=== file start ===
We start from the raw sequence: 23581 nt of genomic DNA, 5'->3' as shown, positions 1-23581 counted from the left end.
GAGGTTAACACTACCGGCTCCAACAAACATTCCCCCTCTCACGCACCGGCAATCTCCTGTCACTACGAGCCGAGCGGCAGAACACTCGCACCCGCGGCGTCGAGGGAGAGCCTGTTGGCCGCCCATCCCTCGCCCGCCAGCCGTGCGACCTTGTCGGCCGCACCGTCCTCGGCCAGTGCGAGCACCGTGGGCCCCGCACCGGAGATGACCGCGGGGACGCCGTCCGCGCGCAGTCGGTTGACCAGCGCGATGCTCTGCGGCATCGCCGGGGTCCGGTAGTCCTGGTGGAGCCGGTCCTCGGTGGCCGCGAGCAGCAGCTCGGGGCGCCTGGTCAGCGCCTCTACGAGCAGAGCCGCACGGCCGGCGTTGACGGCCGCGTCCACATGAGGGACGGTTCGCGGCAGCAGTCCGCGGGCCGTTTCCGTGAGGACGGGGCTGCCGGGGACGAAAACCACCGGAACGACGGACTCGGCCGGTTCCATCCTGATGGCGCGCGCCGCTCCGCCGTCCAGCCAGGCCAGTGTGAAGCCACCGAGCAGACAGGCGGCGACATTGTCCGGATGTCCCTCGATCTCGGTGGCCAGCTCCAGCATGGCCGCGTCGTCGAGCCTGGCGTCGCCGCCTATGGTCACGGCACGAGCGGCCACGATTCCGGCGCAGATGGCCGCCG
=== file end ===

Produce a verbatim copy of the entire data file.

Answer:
We start from the raw sequence: 23581 nt of genomic DNA, 5'->3' as shown, positions 1-23581 counted from the left end.
GAGGTTAACACTACCGGCTCCAACAAACATTCCCCCTCTCACGCACCGGCAATCTCCTGTCACTACGAGCCGAGCGGCAGAACACTCGCACCCGCGGCGTCGAGGGAGAGCCTGTTGGCCGCCCATCCCTCGCCCGCCAGCCGTGCGACCTTGTCGGCCGCACCGTCCTCGGCCAGTGCGAGCACCGTGGGCCCCGCACCGGAGATGACCGCGGGGACGCCGTCCGCGCGCAGTCGGTTGACCAGCGCGATGCTCTGCGGCATCGCCGGGGTCCGGTAGTCCTGGTGGAGCCGGTCCTCGGTGGCCGCGAGCAGCAGCTCGGGGCGCCTGGTCAGCGCCTCTACGAGCAGAGCCGCACGGCCGGCGTTGACGGCCGCGTCCACATGAGGGACGGTTCGCGGCAGCAGTCCGCGGGCCGTTTCCGTGAGGACGGGGCTGCCGGGGACGAAAACCACCGGAACGACGGACTCGGCCGGTTCCATCCTGATGGCGCGCGCCGCTCCGCCGTCCAGCCAGGCCAGTGTGAAGCCACCGAGCAGACAGGCGGCGACATTGTCCGGATGTCCCTCGATCTCGGTGGCCAGCTCCAGCATGGCCGCGTCGTCGAGCCTGGCGTCGCCGCCTATGGTCACGGCACGAGCGGCCACGATTCCGGCGCAGATGGCCGCCG